For Rachel Kravitz, the word “closure” doesn’t fully capture what her group of search-and-rescue dogs does for grieving families.
The volunteer nonprofit group Wisconsin K9 SOS responds for free across the state and sometimes to surrounding states and, among other things, helps authorities search for living or dead people.
The group has worked in the Janesville area on two recent cases: the searches for the bodies of Madison Billups, 9, and Johnny D. Hood.
“What we do when we return a family member back to their loved ones is allow them to move on to the next part of their grieving and recovery from their loss,” Kravitz, the group’s president, said in a phone interview. “And we find it a great honor to be able to do that for families.”
Kravitz said they respond to a lot of drownings this time of year, as the dogs are able to smell for bodies in water as well as under ice in colder seasons. The group also helps find people with dementia or autism who go missing.
She said the group has about a dozen dogs and 14 members across the state.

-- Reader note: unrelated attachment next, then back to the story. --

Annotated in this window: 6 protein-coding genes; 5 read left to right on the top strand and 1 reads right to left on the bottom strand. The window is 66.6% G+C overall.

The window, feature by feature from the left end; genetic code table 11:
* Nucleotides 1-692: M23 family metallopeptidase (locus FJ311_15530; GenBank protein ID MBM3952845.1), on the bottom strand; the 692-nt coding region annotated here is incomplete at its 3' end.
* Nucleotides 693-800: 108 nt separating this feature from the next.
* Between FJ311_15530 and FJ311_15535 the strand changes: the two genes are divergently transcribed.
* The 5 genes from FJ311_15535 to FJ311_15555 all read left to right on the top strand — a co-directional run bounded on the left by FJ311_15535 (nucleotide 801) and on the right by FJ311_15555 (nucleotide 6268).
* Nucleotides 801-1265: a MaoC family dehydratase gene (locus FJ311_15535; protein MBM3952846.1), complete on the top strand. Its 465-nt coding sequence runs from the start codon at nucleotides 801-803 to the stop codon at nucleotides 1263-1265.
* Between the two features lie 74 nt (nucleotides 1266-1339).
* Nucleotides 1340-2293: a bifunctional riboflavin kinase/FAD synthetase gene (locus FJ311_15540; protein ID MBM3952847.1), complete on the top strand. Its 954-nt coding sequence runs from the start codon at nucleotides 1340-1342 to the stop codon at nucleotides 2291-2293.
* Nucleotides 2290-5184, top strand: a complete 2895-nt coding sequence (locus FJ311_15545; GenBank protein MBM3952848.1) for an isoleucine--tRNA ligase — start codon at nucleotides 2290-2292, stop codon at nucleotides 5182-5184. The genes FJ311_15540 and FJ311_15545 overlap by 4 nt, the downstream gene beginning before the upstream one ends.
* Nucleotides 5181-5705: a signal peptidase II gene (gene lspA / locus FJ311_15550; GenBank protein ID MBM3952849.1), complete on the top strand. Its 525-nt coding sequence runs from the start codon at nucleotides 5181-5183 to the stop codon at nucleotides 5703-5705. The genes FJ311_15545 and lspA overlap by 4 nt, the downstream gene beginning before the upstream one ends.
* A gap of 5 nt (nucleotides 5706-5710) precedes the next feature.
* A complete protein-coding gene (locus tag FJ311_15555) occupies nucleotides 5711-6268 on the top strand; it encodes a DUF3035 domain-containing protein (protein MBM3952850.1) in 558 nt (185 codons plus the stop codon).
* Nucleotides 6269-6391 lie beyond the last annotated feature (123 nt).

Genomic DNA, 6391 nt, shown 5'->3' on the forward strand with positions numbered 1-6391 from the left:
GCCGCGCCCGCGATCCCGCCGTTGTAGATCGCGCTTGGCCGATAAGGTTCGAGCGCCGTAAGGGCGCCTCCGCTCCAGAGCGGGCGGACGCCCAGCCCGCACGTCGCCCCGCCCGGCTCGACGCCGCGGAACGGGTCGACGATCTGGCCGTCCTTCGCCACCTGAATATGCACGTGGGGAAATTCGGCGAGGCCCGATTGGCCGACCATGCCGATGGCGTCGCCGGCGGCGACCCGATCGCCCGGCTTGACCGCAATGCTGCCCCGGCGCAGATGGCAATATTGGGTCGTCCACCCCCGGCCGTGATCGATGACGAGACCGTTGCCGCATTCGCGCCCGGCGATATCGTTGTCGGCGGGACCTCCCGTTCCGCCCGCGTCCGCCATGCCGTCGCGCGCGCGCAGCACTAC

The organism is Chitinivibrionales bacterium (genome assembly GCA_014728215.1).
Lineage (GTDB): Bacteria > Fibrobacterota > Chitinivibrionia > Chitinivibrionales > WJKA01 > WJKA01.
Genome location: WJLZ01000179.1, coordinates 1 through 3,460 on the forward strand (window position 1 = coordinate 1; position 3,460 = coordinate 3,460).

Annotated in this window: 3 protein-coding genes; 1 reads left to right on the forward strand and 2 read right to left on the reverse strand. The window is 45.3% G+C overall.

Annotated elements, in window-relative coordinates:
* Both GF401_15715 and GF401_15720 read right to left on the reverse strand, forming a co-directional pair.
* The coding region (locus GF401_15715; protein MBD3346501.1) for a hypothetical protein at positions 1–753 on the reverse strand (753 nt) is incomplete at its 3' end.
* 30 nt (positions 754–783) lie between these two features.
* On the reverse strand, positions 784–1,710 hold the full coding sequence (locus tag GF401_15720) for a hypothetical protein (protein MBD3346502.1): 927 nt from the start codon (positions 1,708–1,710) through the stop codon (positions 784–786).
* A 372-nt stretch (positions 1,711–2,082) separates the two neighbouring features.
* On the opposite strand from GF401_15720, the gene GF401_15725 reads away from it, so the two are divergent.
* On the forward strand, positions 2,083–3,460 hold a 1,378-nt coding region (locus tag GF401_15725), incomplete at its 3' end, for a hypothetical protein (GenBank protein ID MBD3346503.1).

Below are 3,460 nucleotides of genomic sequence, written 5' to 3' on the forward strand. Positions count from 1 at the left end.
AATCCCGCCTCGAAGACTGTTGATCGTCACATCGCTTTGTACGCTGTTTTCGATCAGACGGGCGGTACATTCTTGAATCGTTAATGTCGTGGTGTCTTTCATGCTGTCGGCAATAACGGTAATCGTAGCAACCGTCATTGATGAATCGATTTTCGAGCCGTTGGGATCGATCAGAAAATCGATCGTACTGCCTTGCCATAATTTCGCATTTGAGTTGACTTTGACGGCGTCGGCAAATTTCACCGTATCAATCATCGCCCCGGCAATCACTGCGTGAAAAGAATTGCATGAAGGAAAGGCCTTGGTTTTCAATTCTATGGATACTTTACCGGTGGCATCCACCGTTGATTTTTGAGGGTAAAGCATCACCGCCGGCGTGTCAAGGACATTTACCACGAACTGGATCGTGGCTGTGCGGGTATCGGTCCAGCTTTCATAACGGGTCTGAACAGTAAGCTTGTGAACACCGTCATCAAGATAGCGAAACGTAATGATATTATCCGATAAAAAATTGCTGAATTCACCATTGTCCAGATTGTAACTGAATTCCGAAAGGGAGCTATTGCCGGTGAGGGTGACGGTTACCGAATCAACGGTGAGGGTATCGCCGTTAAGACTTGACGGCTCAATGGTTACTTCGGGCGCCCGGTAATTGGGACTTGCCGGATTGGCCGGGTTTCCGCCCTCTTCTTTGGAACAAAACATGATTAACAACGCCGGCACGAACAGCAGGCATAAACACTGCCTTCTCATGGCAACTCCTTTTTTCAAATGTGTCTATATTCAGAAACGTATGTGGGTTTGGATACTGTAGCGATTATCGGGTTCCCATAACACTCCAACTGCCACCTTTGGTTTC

K9 SOS trains its own dogs, she said. When consulting with outside experts, members either travel for trainings or bring someone to Wisconsin.
Some members buy their dogs from breeders, while others have dogs that are donated. Others might adopt rescued dogs and train them, she said.
The breeds they’re working with now include German shepherds, Dutch shepherds, golden retrievers, border collies and black Labradors.
The group has two dogs that were on a career track to be service dogs, but they were “a little too exuberant for that line of work,” Kravitz said with a slight laugh.
One of those dogs is training to work in human remains detection.
Kravitz said most members train multiple times per week, and when they train depends on whether they’re working full time or retired.
The coronavirus pandemic has affected how often members can train as a group, but Kravitz said members continue to train on their own.
To train the dogs, the group uses human cadavers and follows standard practices for obtaining, handling and storing them, Kravitz said. It’s important to train with human bodies so the dogs can differentiate between those scents and that of a dead raccoon or deer, for example.
The group pays for its own gear, too, on top of paying for seminars and certifications, she said.
Kravitz has been involved with K9 SOS for 15 years but in search-and-rescue more broadly for 19 years.
Law enforcement or other emergency services can request help from K9 SOS, but Kravitz said members can respond with a larger network of search groups—known as Search Teams of Wisconsin, or STOW—when needed. That makes the process more seamless.
Among their services are ground searches and mounted searches on horseback.
“If you need everyone, you get everyone and all their resources,” she said.